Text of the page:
The result for Asians is quite revealing. Since Asians are in many ways a "model minority" which does not suffer as much from low job-market success or discrimination issues, it would seem that the unintended effects of training programs are quite real.

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Robin, I'm not sure how you see the markets intervening in the legislative or jurisprudence process. Any competent HR professional could have foreseen, and probably did foresee, the outcome, but I'm not sure that competent HR professionals would be the sort of people who play the markets. So that raises two questions :- would the appropriate expertise be funnelled into the markets ?- would the SC pay attention to a marketplace rather than to 'expert opinion', given the general perception of markets as being irrational ? Of course I'm being retrospectively optimistic in assuming that 'expert opinion' was consulted.That leaves open the question of what action or inaction might have lead to a better long term outcome, but that is probably off subject...

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Why assume such intentions on the part of the courts? That seems atypical for Robin, though I guess his "honest teen paternalism" also did that. Why not question the real meaning of diversity?

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Better question; what similar phenomenon can we identify now and cash in on in the future? What is the next 'Sensitivity in the workplace'? At what point should I bet on 'Non-Biological-Person Awareness Training' resulting in increased discrimination against artificial intelligences?

Betting on the consistency of human intolerance and insensitivity to make a quick buck - guaranteed to give you a warm glowing warming glow every time.

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Seems to me rather likely that the real root of the issue isn't the forced obnoxiousness of diversity programs (it strikes me as implausible that people would want to come out of them more willing to intentionally harm black people), but that they insulate employers from civil rights lawsuits while offering little of real value to minority employees.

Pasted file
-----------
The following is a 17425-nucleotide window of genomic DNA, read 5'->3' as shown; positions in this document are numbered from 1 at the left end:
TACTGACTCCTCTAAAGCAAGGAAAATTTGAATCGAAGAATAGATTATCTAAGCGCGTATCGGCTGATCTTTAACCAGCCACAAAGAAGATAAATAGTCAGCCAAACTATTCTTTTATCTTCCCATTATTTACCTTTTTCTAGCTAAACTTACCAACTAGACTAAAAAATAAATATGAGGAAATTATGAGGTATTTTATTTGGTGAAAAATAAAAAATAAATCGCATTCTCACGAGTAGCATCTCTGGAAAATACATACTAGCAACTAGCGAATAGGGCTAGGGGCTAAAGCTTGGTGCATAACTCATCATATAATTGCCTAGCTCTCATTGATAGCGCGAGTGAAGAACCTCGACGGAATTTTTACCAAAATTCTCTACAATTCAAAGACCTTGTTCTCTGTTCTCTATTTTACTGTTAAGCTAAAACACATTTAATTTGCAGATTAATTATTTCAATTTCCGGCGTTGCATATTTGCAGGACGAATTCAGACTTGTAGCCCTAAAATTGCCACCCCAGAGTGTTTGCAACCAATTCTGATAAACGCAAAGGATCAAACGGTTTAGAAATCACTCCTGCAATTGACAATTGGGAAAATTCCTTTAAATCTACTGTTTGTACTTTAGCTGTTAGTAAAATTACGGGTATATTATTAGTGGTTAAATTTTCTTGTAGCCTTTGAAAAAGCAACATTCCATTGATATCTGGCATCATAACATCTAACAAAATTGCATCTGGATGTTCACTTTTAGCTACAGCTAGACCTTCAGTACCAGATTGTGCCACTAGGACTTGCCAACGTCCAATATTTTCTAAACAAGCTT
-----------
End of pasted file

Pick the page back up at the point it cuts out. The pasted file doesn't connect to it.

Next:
Anyways, I don't understand prediction markets, but the fact that unintended consequences make for fast selling books that with conclusions almost universally marketed to the lay press as "surprising" makes me dubious of their utility in situations like this.

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I was banned from mandatory departmental sensitivity training workshops.

Bad attitude, they said.

I sort of liked them.

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The root of the problem is force. You introduce force into any good cause, and you'll pervert it - often into its own antithesis. As such, this outcome was simply predictable from day one.

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Why would we have had decision markets on this? If the most interested parties were just doing it to avoid legal responsibility, they wouldn't have wanted to risk losing their cover. Other people, activists or courts, could have used decision markets, but did they care?

Historically, have methods that could be used to prevent people from lying actually been used? My impression is no.

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I'll go out on a limb here and say "yes." From what little I know of diversity training programs, they tend to be so simplistic and obnoxious that some people come out wanting to tell sexist jokes just to give a "take that" to the teacher. I think probably a lot of people noticed those kinds of problems, but they didn't have any way of changing the system.